China tops the charts

China has bucked the trend to come out on top as the best-performing emerging market of 2014.

It's been another frustrating year for investors in emerging markets. The MSCI Emerging Markets Index fell by over 4% in dollar terms, and earlier this month hit an 18-month low. Asia ex-Japan eked out a gain, but oil and commodity-exposed Latin America fell by 15% and eastern Europe bedevilled by its proximity to Russia fell by 36%.

It's a reminder once again that fast economic growth doesn't necessarily mean a strong stockmarket performance. China's domestic stocks, as represented by the Shanghai Composite index, have been the world's top performers this year, up almost 40% in dollar terms despite the slowdown in the Chinese economy.

This is partly because it's now possible for foreign investors to access the market via Hong Kong. Investors are also betting that the government will be rattled by weaker growth and so soon give the economy another shot of liquidity, by loosening rules on bank lending.

Subscribe to MoneyWeek

Subscribe to MoneyWeek today and get your first six magazine issues absolutely FREE

Get 6 issues free

Sign up to Money Morning

Don't miss the latest investment and personal finances news, market analysis, plus money-saving tips with our free twice-daily newsletter

Don't miss the latest investment and personal finances news, market analysis, plus money-saving tips with our free twice-daily newsletter

Sign up

Pakistan and Egypt are economic recovery stories. Egypt is bouncing back from three years of turmoil, helped by reforms to the energy sector and a more coherent legal framework for foreign investment.

Pakistan has got its act together since the International Monetary Fund bailed it out last year. Inflation has fallen to an 11-year low of 4%, and annual GDP growth is running at 4%, the fastest in six years.

Its neighbour India has jumped as new prime minister Narendra Modi has signalled a new round of pro-market reforms.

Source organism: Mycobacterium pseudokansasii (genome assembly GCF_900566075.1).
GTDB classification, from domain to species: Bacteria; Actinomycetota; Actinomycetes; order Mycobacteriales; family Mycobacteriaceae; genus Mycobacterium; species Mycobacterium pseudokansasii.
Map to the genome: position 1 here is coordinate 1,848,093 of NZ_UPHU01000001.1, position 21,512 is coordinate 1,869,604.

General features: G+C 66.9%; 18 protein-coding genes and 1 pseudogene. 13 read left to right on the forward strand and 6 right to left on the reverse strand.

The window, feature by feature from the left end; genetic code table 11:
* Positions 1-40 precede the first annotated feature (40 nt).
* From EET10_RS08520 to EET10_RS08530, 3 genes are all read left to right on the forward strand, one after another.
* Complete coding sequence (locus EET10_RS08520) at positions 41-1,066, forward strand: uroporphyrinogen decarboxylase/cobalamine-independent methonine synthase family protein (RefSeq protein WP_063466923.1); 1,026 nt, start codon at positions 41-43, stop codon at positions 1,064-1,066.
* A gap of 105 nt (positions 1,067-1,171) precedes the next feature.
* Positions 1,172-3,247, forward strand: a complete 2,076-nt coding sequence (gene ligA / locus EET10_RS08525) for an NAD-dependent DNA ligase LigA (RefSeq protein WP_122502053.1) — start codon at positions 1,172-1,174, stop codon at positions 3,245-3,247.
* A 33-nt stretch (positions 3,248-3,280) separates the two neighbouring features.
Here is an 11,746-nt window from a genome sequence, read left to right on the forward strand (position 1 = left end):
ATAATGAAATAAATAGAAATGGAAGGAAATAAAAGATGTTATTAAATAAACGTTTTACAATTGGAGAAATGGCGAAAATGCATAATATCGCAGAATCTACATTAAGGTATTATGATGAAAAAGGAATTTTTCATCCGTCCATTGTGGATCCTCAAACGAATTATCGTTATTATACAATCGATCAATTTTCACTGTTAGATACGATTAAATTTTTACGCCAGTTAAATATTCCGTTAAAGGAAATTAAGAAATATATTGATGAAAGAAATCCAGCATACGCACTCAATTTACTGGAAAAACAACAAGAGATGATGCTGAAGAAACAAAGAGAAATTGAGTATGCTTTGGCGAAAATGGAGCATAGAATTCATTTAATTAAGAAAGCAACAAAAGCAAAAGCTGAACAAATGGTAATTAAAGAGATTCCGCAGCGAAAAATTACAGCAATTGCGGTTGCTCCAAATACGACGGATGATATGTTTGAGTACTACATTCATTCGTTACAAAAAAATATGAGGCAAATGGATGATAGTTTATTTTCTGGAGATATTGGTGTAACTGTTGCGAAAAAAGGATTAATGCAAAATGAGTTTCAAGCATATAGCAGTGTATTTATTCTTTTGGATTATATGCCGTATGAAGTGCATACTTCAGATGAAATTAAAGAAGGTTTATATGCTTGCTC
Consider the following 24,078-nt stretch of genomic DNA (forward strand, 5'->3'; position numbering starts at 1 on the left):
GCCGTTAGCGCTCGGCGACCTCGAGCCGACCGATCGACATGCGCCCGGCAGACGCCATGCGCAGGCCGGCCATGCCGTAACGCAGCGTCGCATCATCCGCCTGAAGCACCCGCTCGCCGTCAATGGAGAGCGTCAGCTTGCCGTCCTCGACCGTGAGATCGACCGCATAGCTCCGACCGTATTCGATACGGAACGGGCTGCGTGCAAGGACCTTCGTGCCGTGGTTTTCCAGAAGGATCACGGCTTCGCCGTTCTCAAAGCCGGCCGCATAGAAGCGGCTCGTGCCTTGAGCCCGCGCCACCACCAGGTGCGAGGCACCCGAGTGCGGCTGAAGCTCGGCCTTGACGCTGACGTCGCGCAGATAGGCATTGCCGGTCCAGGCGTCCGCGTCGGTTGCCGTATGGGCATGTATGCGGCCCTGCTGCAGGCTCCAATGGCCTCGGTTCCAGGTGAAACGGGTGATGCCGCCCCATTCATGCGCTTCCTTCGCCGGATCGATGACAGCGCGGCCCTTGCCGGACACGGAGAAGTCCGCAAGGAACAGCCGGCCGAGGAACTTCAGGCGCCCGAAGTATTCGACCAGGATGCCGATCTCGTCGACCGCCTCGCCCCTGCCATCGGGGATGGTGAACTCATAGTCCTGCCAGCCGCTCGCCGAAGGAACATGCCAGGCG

Venezuela's tiny market has done well given that sliding oil prices mean it faces "an almost existential threat", as Allister Heath puts it in The Daily Telegraph. Government exchange controls mean investors can't move money out easily, so they buy stocks to give themselves a chance to beat galloping inflation.

Oil is also a recurrent theme at the bottom of this year's emerging-markets league. In Colombia it accounts for more than half of exports and a sixth of government revenues. In 2010, almost half Nigeria's crude went to America; by July this year, none did. In Russia, the trouble was oil and politics.

The latter was Greece's main failing this year. Its market lost 13% in a day when an early election raised the prospect of a government of left-wing populists. The Russian invasion of Ukraine, finally, has wiped out 10% of the country's income this year.

Andrew Van Sickle

Andrew is the editor of MoneyWeek magazine. He grew up in Vienna and studied at the University of St Andrews, where he gained a first-class MA in geography & international relations.

After graduating he began to contribute to the foreign page of The Week and soon afterwards joined MoneyWeek at its inception in October 2000. He helped Merryn Somerset Webb establish it as Britain’s best-selling financial magazine, contributing to every section of the publication and specialising in macroeconomics and stockmarkets, before going part-time.

His freelance projects have included a 2009 relaunch of The Pharma Letter, where he covered corporate news and political developments in the German pharmaceuticals market for two years, and a multiyear stint as deputy editor of the Barclays account at Redwood, a marketing agency.

Andrew has been editing MoneyWeek since 2018, and continues to specialise in investment and news in German-speaking countries owing to his fluent command of the language.